Religious background - whether or not it has been renounced - clearly plays an important role in determining the shape and tenor of a person's political and social views. Even people who have not had a religious upbringing are often influenced by religious elements of the broader culture.
I am interested not so much in survey data etc. about links between particular religious traditions and particular political ideologies (interesting though this can be) as in the logic behind the links. For example, it seems to me that the left owes a huge debt to Judaic sources insofar as its basic project is an attempt to make real a religious vision of a new earth, a promised land of harmony and prosperity.
Protestant churches and sects are generally closer to Christianity's Judaic roots than churches in the Catholic tradition (e.g. Roman Catholic, Eastern Orthodox, Episcopalian and Anglican). These latter traditions are not so much Christian as Christian-Platonic, following Plato in seeing the soul as essentially spiritual rather than essentially embodied and earthy. Judaic notions of the resurrection of the body and a (mass) last judgement sit uneasily with the belief of most traditional Catholics and Episcopalians in a soul that leaves the body at death and makes its individual way to heaven. (The Pythagoreans and Platonists believed something like this.)
But, ultimately, all traditional Christians and religious Jews believe in a spiritual - or at least in a supernaturally transfigured - realm, and such a belief is very compatible with political conservatism (and with political quietism which could be seen as a non-activist form of conservatism). Clearly, for religious people the main game is to get things right for the long haul - for the spiritual or transfigured realm - and secular institutions, political or otherwise, are of secondary importance.
Those who have lost their faith in a supernatural solution may or may not retain the moral priorities and ideals of the renounced religion. They may, like Nietzsche, find inspiration in the aristocratic values of classical Greek and Roman culture, so different, as well-known passages from the New Testament and related works make clear, from Jewish and early Christian social and moral teaching. Though non-religious conservatives will have various views on these matters and may retain many elements of Judaic or Christian ethics, they will not, as a rule, attempt (like the non-religious, left-leaning liberal) to implement a secularized version of Judaic or Christian moral and spiritual ideals.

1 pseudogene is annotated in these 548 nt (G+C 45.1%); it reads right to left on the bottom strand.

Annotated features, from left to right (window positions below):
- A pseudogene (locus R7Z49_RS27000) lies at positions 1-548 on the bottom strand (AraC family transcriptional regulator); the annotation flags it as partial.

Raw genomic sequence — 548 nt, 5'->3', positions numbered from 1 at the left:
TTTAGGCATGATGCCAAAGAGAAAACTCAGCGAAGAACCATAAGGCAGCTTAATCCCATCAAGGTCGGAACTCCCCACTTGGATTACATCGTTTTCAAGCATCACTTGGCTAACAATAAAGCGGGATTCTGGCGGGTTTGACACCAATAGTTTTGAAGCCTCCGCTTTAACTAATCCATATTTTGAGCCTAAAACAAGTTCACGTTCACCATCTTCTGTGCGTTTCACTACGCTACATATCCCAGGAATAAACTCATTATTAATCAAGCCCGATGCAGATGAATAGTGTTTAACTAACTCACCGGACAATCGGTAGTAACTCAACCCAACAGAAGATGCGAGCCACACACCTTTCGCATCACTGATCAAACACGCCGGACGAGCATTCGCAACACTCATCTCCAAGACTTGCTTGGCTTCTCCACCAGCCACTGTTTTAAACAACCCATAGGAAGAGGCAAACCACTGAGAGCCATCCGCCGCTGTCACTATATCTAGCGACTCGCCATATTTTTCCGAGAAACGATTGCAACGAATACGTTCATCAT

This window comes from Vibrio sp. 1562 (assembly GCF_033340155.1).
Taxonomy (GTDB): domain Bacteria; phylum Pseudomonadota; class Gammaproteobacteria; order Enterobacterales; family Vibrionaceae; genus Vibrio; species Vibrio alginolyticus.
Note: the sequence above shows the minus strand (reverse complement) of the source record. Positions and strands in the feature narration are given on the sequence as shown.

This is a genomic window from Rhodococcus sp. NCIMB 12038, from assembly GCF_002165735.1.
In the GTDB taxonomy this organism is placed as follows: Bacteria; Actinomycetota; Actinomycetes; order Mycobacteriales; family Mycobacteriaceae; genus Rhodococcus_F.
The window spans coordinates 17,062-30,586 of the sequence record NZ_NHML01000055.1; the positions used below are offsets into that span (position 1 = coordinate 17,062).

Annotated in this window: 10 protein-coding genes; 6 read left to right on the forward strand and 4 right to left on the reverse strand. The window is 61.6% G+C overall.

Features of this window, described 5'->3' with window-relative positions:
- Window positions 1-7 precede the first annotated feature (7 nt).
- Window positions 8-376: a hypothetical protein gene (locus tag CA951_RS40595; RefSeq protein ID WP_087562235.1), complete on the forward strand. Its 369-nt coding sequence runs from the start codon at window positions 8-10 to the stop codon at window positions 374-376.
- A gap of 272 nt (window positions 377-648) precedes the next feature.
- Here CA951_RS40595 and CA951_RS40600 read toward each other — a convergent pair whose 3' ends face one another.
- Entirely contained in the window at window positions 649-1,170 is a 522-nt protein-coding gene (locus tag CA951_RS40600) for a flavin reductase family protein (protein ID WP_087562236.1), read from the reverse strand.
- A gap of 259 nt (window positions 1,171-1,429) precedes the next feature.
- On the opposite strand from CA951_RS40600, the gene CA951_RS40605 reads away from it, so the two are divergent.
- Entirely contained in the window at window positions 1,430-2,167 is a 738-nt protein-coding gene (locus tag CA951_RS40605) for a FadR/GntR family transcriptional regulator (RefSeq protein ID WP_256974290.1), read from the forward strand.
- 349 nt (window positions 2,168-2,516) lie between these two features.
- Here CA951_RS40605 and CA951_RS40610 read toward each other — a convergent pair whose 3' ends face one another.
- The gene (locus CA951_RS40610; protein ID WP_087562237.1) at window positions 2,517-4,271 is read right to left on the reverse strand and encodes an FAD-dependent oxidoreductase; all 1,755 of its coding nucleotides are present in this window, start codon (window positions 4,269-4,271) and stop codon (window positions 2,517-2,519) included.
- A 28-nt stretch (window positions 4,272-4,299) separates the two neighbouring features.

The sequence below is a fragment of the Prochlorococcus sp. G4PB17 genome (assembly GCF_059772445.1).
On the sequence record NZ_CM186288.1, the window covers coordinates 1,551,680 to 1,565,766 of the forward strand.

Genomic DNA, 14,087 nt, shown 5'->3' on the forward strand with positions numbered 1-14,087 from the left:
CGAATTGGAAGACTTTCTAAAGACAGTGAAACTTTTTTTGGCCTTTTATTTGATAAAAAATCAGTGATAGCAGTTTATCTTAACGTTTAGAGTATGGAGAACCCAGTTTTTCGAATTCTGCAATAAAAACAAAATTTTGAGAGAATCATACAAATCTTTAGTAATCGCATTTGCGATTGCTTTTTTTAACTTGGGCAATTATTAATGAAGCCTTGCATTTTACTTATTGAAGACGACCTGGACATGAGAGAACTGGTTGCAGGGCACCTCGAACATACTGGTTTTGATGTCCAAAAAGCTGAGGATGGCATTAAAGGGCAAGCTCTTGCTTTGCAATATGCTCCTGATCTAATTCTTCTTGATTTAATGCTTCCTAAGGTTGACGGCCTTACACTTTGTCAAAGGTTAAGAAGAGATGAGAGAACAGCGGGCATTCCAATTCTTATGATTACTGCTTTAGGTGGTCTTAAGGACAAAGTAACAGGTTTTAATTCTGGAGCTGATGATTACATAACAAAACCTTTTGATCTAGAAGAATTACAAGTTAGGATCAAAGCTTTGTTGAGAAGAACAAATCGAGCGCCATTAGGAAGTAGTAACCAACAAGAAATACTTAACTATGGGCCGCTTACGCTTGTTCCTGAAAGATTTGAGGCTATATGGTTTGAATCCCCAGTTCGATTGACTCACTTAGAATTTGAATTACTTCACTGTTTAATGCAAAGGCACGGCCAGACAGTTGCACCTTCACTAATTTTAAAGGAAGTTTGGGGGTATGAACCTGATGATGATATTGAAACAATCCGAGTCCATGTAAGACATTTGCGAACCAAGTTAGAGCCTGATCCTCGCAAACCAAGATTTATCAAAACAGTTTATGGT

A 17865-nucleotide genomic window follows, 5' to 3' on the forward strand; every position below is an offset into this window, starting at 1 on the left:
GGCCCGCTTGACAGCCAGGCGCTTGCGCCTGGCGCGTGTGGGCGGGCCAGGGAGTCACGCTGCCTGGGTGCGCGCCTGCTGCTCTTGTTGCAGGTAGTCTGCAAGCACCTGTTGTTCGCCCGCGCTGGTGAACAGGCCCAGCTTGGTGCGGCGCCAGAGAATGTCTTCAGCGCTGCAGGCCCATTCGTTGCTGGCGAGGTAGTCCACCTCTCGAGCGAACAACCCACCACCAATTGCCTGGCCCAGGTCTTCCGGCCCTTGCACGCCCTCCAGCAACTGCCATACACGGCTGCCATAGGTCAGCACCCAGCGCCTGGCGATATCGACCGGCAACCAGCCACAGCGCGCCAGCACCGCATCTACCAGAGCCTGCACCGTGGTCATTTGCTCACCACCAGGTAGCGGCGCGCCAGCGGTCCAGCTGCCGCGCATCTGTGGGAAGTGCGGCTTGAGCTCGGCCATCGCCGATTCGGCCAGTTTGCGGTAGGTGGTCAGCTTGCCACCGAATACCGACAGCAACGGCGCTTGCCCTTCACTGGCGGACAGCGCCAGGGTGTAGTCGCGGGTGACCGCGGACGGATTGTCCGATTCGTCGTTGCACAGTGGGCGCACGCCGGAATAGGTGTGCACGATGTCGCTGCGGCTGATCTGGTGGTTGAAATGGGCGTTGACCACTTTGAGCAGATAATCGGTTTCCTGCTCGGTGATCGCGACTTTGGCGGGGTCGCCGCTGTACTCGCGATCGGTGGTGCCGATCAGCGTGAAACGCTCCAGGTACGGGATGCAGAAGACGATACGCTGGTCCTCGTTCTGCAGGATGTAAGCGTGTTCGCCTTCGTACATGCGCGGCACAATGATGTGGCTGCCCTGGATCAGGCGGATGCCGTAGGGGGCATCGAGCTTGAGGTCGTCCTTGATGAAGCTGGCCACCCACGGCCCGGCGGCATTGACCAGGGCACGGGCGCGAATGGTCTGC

In this the conservative - non-religious though he/she may be - shows more realism than his/her 'progressive' equivalent, and, in fact, a more profound understanding of the holistic nature of religious thinking.
Of course, the dramatic rise of Islam and, in particular, of militant Islamic fundamentalism, has changed the whole dynamic of the interplay between religion and politics in the West. But that is another story. For now I merely observe that these developments have highlighted the close links between Western religious traditions and our more general notions of freedom. The exploitation and abuse by Islamic extremists of Western conventions of religious freedom not only put those conventions at risk, but, with them, other freedoms which we have taken for granted but which are in fact the delicate fruit of a long historical process.